**Riemann invariants** are mathematical transformations made on a system of conservation equations to make them more easily solvable. Riemann invariants are constant along the characteristic curves of the partial differential equations where they obtain the name invariant. They were first obtained by Bernhard Riemann in his work on plane waves in gas dynamics.

The **acoustoelastic effect** is how the sound velocities of an elastic material change if subjected to an initial static stress field. This is a non-linear effect of the constitutive relation between mechanical stress and finite strain in a material of continuous mass. In classical linear elasticity theory small deformations of most elastic materials can be described by a linear relation between the applied stress and the resulting strain. This relationship is commonly known as the generalised Hooke's law. The linear elastic theory involves second order elastic constants and yields constant longitudinal and shear sound velocities in an elastic material, not affected by an applied stress. The acoustoelastic effect on the other hand include higher order expansion of the constitutive relation between the applied stress and resulting strain, which yields longitudinal and shear sound velocities dependent of the stress state of the material. In the limit of an unstressed material the sound velocities of the linear elastic theory are reproduced.

In general relativity, light is assumed to propagate in a vacuum along a null geodesic in a pseudo-Riemannian manifold. Besides the geodesics principle in a classical field theory there exists Fermat's principle for stationary gravity fields.

Plasticity theory for rocks is concerned with the response of rocks to loads beyond the elastic limit. Historically, conventional wisdom has it that rock is brittle and fails by fracture while plasticity is identified with ductile materials. In field scale rock masses, structural discontinuities exist in the rock indicating that failure has taken place. Since the rock has not fallen apart, contrary to expectation of brittle behavior, clearly elasticity theory is not the last work.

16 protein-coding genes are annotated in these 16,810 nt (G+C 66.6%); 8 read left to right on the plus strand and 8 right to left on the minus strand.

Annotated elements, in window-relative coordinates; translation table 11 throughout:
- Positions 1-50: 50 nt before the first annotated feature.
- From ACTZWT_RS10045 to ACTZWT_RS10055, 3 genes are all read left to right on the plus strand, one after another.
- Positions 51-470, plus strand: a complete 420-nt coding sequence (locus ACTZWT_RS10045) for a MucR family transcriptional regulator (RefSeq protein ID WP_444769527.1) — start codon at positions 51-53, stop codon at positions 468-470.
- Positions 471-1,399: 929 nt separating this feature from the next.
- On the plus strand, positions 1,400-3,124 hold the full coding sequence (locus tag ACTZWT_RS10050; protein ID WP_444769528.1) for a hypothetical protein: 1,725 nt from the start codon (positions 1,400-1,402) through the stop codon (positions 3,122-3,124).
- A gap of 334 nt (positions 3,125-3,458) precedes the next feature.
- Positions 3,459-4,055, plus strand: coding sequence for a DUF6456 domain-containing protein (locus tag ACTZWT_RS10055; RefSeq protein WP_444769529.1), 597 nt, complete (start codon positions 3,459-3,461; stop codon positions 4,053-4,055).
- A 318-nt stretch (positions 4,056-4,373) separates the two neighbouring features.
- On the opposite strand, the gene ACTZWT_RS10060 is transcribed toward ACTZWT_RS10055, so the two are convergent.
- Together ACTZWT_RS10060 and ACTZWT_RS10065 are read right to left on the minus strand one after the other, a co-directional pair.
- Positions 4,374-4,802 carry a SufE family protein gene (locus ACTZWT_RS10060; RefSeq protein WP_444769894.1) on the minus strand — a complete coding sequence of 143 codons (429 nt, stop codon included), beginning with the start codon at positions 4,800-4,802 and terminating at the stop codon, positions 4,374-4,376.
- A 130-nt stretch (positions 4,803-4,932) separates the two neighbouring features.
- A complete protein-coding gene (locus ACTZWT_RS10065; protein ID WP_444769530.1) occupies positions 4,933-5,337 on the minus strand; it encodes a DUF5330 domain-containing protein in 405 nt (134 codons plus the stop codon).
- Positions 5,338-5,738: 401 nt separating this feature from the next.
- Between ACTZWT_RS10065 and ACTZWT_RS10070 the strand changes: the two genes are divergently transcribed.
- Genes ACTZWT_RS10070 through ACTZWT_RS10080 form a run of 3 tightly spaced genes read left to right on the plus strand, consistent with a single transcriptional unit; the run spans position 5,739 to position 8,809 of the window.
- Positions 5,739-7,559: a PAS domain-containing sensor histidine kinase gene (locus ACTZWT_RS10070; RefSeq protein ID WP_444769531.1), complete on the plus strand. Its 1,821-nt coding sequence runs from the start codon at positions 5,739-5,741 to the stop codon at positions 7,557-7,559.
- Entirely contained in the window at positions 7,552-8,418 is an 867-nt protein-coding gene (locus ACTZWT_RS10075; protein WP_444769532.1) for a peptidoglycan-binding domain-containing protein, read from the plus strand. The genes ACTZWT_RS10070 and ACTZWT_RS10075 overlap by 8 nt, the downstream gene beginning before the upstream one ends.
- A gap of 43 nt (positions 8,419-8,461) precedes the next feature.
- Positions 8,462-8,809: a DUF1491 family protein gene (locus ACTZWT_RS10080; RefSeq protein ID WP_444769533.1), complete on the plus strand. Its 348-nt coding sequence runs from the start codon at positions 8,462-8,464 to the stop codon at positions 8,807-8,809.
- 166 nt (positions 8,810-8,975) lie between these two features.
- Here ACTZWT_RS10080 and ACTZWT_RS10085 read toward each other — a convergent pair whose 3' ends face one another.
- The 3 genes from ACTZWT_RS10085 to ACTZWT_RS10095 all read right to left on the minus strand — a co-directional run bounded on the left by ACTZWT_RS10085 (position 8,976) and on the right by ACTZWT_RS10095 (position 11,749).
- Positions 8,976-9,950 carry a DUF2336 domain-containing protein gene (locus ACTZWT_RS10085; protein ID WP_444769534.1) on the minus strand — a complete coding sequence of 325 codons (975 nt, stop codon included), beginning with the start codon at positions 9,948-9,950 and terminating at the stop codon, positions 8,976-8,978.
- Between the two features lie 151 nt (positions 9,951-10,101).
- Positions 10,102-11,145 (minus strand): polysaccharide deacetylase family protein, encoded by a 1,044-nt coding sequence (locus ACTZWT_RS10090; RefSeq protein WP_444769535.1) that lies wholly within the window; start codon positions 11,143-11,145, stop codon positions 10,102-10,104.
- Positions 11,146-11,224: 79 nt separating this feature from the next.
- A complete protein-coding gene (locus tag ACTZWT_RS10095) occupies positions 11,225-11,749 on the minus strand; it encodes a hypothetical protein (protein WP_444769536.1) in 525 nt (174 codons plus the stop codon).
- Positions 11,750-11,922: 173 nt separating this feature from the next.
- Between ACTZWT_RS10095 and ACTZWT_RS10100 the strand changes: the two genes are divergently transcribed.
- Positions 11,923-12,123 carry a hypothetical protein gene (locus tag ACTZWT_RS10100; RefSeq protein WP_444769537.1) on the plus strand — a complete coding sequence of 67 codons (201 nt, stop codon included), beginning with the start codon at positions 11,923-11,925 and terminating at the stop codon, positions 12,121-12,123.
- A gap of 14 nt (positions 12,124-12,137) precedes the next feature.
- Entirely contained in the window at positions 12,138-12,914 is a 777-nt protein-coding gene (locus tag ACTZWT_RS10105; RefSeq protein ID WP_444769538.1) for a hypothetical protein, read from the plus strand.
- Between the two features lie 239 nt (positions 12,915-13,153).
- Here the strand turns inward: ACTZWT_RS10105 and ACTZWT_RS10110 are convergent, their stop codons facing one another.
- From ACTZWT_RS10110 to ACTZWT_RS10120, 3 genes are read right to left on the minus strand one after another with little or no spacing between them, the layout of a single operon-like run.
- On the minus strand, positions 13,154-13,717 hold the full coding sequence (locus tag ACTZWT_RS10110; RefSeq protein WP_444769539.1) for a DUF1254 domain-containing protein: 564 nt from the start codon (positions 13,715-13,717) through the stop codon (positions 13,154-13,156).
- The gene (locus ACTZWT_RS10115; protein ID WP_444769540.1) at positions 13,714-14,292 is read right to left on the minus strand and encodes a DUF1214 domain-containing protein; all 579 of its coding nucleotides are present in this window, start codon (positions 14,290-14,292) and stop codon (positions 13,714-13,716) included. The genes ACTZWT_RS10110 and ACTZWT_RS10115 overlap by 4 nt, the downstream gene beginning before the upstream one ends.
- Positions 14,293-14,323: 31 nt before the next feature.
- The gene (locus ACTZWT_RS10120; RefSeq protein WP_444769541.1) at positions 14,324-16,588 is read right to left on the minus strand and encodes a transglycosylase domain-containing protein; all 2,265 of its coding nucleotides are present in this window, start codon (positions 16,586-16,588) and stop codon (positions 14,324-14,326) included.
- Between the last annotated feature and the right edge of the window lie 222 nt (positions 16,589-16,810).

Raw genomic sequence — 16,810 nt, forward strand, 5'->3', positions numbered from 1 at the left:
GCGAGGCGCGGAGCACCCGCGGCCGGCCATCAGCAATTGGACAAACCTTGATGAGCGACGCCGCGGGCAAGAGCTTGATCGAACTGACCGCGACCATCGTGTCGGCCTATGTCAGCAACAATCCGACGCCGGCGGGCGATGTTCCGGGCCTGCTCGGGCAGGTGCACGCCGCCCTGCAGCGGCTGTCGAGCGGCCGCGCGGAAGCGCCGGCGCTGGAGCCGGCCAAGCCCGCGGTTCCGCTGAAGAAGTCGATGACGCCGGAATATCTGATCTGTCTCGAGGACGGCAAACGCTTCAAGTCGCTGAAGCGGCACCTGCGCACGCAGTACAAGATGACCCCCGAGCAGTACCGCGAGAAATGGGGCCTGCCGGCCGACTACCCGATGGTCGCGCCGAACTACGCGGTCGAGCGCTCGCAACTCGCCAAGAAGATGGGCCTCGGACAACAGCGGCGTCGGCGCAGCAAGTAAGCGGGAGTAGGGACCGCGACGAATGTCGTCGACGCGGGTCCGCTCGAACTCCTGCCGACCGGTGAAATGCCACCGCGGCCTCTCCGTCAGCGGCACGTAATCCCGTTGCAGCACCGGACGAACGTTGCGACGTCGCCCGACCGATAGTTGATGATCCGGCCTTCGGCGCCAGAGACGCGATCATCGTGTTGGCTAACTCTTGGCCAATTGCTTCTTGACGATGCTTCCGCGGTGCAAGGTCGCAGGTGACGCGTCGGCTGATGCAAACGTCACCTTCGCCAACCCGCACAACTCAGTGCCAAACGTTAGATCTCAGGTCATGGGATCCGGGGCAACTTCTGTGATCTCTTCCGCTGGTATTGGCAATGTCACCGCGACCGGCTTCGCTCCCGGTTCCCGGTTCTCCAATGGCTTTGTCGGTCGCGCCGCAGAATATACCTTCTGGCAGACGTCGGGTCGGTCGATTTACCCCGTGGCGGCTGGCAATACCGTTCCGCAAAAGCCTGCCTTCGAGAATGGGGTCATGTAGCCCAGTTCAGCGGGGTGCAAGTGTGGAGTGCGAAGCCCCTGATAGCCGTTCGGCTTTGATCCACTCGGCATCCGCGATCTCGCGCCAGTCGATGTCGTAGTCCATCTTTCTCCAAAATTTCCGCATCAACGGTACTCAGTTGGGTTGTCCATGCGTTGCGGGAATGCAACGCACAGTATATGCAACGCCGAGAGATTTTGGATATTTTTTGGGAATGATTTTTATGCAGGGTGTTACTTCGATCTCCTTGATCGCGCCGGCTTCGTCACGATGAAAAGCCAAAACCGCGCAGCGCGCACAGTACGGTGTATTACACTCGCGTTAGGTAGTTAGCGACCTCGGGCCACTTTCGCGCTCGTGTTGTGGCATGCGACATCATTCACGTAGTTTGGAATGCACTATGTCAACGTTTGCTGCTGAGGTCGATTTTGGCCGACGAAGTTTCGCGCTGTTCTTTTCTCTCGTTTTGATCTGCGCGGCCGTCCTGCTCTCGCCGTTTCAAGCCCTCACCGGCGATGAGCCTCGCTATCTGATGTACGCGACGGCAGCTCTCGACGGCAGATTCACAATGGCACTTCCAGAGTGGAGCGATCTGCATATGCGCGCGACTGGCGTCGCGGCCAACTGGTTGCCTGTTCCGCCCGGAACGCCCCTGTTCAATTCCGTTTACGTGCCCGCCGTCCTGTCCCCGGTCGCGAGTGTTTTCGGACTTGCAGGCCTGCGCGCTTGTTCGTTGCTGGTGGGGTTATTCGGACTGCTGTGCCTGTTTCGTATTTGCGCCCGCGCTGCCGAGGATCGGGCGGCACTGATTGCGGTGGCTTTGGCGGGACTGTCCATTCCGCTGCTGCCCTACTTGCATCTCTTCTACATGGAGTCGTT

The **Batchelor–Chandrasekhar equation** is the evolution equation for the scalar functions, defining the two-point velocity correlation tensor of a homogeneous axisymmetric turbulence, named after George Batchelor and Subrahmanyan Chandrasekhar. They developed the theory of homogeneous axisymmetric turbulence based on Howard P. Robertson's work on isotropic turbulence using an invariant principle. This equation is an extension of Kármán–Howarth equation from isotropic to axisymmetric turbulence.

- ↑ What are seismic waves? UPSeis at Michigan Tech
- ↑ S wave US Geological Survey
- ↑ "Why can't S-waves travel through liquids?".
*Earth Observatory of Singapore*. Retrieved 2019-12-06. - ↑ Greenwood, Margaret Stautberg; Bamberger, Judith Ann (August 2002). "Measurement of viscosity and shear wave velocity of a liquid or slurry for on-line process control".
*Ultrasonics*.**39**(9): 623–630. doi:10.1016/s0041-624x(02)00372-4. ISSN 0041-624X. PMID 12206629. - ↑ "Do viscous fluids support shear waves propagation?".
*ResearchGate*. Retrieved 2019-12-06. - ↑ University of Illinois at Chicago (17 July 1997). "Lecture 16 Seismographs and the earth's interior". Archived from the original on 7 May 2002. Retrieved 8 June 2010.
- ↑ Poisson, S. D. (1831). "Mémoire sur la propagation du mouvement dans les milieux élastiques" [Memoir on the propagation of motion in elastic media].
*Mémoires de l'Académie des Sciences de l'Institut de France*(in French).**10**: 549–605. From p.595: "*On verra aisément que cet ébranlement donnera naissance à deux ondes sphériques qui se propageront uniformément, l'une avec une vitesse*a*, l'autre avec une vitesse*b*ou*a*/ √3*" … (One will easily see that this quake will give birth to two spherical waves that will be propagated uniformly, one with a speed*a*, the other with a speed*b*or*a*/√3 … ) From p.602: … "*à une grande distance de l'ébranlement primitif, et lorsque les ondes mobiles sont devenues sensiblement planes dans chaque partie très-petite par rapport à leurs surfaces entières, il ne subsiste plus que des vitesses propres des molécules, normales ou parallèles à ces surfaces ; les vitesses normal ayant lieu dans les ondes de la première espèce, où elles sont accompagnées de dilations qui leur sont proportionnelles, et les vitesses parallèles appartenant aux ondes de la seconde espèce, où elles ne sont accompagnées d'aucune dilatation ou condensation de volume, mais seulement de dilatations et de condensations linéaires.*" ( … at a great distance from the original quake, and when the moving waves have become roughly planes in every tiny part in relation to their entire surface, there remain [in the elastic solid of the Earth] only the molecules' own speeds, normal or parallel to these surfaces ; the normal speeds occur in waves of the first type, where they are accompanied by expansions that are proportional to them, and the parallel speeds belonging to waves of the second type, where they are not accompanied by any expansion or contraction of volume, but only by linear stretchings and squeezings.) - ↑ Sheikhhassani, Ramtin (2013). "Scattering of a plane harmonic SH wave by multiple layered inclusions".
*Wave Motion*.**51**(3): 517–532. doi:10.1016/j.wavemoti.2013.12.002.

- Shearer, Peter (1999).
*Introduction to Seismology*(1st ed.). Cambridge University Press. ISBN 0-521-66023-8. - Aki, Keiiti; Richards, Paul G. (2002).
*Quantitative Seismology*(2nd ed.). University Science Books. ISBN 0-935702-96-2. - Fowler, C. M. R. (1990).
*The solid earth*. Cambridge, UK: Cambridge University Press. ISBN 0-521-38590-3.S-wave.